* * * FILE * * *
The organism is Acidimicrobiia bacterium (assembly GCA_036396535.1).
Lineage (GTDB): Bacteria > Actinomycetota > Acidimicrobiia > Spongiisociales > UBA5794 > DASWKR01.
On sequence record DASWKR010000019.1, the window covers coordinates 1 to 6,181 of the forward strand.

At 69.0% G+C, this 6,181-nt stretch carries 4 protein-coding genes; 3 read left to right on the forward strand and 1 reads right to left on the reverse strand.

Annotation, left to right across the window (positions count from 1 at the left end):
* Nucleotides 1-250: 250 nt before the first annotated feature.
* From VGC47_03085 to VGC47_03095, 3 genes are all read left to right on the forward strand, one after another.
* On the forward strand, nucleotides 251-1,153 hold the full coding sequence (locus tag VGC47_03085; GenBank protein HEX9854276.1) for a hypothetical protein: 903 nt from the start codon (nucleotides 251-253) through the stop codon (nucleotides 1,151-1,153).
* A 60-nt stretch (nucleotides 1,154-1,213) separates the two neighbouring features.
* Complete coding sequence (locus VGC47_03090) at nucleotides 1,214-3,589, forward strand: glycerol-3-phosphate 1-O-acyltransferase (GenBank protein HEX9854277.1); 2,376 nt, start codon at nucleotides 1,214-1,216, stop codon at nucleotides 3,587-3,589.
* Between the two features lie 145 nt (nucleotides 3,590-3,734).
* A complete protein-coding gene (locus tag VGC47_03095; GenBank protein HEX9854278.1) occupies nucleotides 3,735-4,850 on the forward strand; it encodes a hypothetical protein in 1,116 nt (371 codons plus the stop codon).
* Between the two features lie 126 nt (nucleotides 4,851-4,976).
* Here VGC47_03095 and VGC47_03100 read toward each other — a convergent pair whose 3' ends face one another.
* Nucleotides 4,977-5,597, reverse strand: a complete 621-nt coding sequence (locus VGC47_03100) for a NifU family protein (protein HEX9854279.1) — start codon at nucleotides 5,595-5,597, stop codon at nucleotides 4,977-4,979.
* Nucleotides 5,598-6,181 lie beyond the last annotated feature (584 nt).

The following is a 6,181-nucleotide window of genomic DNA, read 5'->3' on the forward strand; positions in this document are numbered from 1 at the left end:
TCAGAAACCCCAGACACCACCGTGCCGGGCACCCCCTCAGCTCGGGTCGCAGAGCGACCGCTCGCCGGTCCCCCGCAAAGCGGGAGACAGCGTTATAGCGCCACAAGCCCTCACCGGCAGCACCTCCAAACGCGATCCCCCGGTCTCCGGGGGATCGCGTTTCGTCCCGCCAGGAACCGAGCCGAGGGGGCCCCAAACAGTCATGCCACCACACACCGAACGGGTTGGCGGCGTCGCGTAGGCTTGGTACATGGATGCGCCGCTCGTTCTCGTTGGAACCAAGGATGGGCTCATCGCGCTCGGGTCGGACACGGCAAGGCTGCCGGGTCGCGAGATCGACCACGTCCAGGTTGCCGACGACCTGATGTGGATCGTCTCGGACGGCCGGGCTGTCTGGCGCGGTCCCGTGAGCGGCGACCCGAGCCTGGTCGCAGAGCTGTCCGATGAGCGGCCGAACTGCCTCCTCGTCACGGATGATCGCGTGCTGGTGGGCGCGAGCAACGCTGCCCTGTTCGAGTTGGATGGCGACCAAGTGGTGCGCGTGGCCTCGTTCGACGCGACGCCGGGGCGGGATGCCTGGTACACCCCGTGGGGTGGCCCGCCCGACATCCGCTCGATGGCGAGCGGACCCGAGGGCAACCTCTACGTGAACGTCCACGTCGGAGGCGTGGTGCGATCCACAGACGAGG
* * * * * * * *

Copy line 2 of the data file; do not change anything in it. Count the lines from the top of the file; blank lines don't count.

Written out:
Lineage (GTDB): Bacteria > Actinomycetota > Acidimicrobiia > Spongiisociales > UBA5794 > DASWKR01.